Composition, structure and distribution of the ichthyoplankton in a Mediterranean coastal lagoon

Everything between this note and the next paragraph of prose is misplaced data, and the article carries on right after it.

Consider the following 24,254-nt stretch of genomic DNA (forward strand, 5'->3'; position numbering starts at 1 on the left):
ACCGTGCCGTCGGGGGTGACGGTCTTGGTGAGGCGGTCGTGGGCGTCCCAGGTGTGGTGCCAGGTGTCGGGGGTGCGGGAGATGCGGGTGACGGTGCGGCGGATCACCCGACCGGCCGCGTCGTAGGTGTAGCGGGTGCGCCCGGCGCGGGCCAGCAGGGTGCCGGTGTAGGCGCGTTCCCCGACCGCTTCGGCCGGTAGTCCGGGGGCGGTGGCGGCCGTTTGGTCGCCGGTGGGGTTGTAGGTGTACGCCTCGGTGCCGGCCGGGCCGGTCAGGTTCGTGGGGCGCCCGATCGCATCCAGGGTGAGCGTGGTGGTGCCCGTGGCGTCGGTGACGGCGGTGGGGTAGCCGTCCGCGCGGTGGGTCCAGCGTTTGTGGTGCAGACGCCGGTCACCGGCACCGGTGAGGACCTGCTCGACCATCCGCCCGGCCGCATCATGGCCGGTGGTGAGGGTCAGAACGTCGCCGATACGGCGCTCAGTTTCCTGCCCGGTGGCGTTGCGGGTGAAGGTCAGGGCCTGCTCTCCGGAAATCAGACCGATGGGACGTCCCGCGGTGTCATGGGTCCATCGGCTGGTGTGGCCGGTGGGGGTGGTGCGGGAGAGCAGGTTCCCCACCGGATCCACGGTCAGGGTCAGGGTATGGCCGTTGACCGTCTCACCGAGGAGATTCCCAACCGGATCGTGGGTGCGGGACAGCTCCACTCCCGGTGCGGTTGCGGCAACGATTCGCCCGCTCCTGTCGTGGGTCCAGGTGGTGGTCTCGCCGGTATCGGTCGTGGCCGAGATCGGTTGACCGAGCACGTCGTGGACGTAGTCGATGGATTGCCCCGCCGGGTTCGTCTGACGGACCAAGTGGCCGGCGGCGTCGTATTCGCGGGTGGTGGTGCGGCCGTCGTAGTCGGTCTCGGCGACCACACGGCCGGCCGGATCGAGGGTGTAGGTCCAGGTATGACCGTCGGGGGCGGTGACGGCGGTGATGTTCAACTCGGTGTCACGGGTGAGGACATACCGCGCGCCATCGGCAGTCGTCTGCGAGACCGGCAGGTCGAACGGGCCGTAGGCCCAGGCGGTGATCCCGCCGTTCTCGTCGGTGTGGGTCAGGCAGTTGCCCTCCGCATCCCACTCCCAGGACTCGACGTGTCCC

The species composition and assemblage structure of the ichthyoplankton from the Mar Menor Lagoon in south‐east Spain are given. The fish larvae were sorted from zooplankton samples collected at 20 stations with a plankton net (50 cm mouth diameter and 500 m mesh) during 36 surveys between February and December 1997. A total of 39 575 fish larvae representing 14 families, 22 genera and 36 species were identified. Gobiidae was the most dominant family (77·0%) followed by Blenniidae (19·4%) and Atherinidae (1·3%). The most abundant species were Gobius niger and Gobius paganellus, which accounted for 42·7 and 19·3% of the total respectively. These species were followed in order of relative abundance by Pomatoschistus marmoratus(13·9%), Parablennius pilicornis(9·4%), Lipophrys pavo(7·7%), Atherina boyeri(1·3%) and Parablennius tentacularis(1·3%). The high species diversity (2·0–2·8 bits individual−1 for the annual diversity spectra at each sampling station) reflected a diverse assemblage of species. The main commercial species in the lagoon (Sparidae and Mugilidae) were poorly represented among the ichthyoplankton and they probably enter the lagoon on the bottom as recruits. Chlorophyll a concentration in the water column was the main factor explaining the seasonal variation in larval abundance. Spatial distribution of larvae was related to hydrographical circulation patterns in the lagoon and the movement of marine‐spawned larvae through the channels connecting the lagoon with the Mediterranean Sea.
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